19-18 Irwin/McGraw-Hill ©The McGraw-Hill Companies, Inc., 2000 Product Development Problems Successful product development is a critical component of a successful firm. While most managers know this, it can be difficult to actually carry out good development strategies. Many managers have difficulty in releasing control of their part of the process and allowing groups to take part. Conflict management skills can address this. Product development often requires a break in the traditional organizational culture to be highly successful.
19-19 Irwin/McGraw-Hill ©The McGraw-Hill Companies, Inc., 2000 Entrepreneurship Entrepreneurs are people that notice opportunities and take the initiative to mobilize resources to make new goods and services. Many entrepreneurs work for themselves and start new firms. Intrapreneurs: work in large companies and contribute to innovation in the firm. Intrapreneurs that become frustrated with the lack of opportunity at some large firms often leave and form their own business called a new venture.
19-20 Irwin/McGraw-Hill ©The McGraw-Hill Companies, Inc., 2000 Entrepreneurship and New Ventures Characteristics of entrepreneurs--most share these common traits: Open to experience: they are original thinkers and take risks. Internal locus of control: they take responsibility for their own actions. High self-esteem: they feel competent and capable. High need for achievement: they set high goals and enjoy working toward them.
19-21 Irwin/McGraw-Hill ©The McGraw-Hill Companies, Inc., 2000 Entrepreneurship and Management To become involved in an entrepreneurial firm: Start your own business as an entrepreneur. Work for a growing entrepreneur in their firm. Many entrepreneurs enjoy starting a business, but not running it. Develop a plan for the new business Design a plan to guide the business similar to a product development plan. The Stage-funnel concept can work well here. Firms with no plan usually fail Franchising allows you to purchase a plan and experience of existing firm to reduce risk.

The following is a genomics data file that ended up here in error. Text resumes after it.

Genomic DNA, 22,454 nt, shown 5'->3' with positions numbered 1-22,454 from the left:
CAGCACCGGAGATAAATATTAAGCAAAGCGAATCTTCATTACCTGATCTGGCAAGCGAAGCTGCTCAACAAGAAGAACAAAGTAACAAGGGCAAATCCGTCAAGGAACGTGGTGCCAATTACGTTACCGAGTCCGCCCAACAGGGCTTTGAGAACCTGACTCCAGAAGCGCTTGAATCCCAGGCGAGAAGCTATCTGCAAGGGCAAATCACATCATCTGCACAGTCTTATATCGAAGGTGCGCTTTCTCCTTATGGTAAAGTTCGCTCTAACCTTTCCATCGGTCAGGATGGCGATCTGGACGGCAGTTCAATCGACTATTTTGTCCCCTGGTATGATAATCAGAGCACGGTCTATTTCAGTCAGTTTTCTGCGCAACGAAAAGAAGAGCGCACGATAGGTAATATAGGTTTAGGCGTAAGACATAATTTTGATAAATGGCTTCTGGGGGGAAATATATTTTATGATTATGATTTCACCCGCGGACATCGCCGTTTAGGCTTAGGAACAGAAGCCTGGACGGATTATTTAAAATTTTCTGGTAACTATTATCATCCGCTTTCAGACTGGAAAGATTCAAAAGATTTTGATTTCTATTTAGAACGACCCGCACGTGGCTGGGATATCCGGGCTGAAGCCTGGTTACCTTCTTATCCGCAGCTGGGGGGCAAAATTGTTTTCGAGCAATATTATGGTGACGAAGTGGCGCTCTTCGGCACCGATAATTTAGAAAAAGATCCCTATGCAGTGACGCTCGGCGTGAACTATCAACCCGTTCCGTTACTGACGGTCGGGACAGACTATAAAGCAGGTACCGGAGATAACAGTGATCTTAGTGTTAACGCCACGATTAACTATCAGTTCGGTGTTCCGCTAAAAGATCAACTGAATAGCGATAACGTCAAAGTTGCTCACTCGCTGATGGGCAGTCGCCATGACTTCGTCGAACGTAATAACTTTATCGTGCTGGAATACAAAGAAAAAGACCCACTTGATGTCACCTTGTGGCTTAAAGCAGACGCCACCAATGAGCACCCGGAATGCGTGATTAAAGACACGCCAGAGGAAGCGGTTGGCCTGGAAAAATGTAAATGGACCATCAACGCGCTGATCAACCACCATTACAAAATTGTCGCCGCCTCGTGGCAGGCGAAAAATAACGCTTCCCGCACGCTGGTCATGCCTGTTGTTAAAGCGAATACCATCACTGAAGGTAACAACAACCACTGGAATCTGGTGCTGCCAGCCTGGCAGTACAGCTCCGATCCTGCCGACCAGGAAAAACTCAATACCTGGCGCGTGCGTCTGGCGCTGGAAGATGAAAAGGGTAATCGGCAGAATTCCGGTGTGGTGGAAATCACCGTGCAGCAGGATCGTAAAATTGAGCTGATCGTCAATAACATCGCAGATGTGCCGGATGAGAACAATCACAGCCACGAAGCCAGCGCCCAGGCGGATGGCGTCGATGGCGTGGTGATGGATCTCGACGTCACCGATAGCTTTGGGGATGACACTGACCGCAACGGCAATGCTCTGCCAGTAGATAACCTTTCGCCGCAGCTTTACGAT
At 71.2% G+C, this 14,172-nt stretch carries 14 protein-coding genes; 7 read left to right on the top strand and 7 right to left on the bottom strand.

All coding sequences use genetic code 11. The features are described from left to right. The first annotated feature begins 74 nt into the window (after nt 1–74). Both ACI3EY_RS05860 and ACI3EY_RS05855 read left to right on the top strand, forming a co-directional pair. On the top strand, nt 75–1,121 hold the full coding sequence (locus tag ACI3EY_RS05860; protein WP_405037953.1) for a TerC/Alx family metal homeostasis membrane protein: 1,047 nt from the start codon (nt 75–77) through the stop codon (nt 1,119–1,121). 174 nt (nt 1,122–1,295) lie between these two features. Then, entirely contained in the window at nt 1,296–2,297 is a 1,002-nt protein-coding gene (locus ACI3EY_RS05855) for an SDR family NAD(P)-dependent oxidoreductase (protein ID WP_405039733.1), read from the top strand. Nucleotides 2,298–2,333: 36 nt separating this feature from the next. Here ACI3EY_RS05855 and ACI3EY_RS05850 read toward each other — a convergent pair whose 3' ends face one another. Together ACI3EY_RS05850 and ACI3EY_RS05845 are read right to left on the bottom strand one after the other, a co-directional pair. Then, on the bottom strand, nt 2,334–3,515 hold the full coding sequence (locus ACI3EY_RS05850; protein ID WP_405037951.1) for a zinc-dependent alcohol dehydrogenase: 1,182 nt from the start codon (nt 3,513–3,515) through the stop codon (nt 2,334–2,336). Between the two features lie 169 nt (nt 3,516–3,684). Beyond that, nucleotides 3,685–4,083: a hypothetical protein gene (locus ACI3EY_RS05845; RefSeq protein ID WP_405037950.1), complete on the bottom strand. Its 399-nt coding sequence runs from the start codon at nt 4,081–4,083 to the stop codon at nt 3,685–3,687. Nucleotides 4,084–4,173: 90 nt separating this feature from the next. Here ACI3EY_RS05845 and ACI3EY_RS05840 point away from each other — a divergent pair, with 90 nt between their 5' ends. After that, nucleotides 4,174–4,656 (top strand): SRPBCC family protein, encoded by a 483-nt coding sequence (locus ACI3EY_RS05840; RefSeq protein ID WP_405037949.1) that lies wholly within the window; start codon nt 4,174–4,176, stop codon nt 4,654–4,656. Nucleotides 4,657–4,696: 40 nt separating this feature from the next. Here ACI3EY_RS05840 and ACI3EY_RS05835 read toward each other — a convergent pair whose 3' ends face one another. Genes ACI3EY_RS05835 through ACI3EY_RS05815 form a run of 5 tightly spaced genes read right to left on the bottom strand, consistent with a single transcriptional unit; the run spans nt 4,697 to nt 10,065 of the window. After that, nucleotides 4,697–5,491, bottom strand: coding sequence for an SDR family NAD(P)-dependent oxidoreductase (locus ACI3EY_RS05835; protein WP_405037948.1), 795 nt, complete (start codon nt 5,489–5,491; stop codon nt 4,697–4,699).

19-22 Irwin/McGraw-Hill ©The McGraw-Hill Companies, Inc., 2000 Steps in Developing a Business Plan Step 1 Notice Product opportunity and develop a basic business idea: What Goods/services to produce and who are the Customers/Markets? Conduct Strategic Analysis (SWOT) to identify: Strengths, weakness, opportunities, threats. Is the Business opportunity feasible? Prepare a detailed Business Plan including Mission, goals, strategic and financial objectives, resources required, and a timeline of events. Step 2 Step 3 Step 4 Table 19.1
19-23 Irwin/McGraw-Hill ©The McGraw-Hill Companies, Inc., 2000 Intrapreneurship A learning organization encourages employees to act as intrapreneurs. To help, form: Product Champions: person that takes ownership of a product from concept to market. Skunkworks: group of intrapreneurs kept separate from the rest of the firm. Allows workers total flexibility and innovation. New Venture Division: allows a division to act as its own smaller company. Rewards for Innovation: link innovation by workers to valued rewards.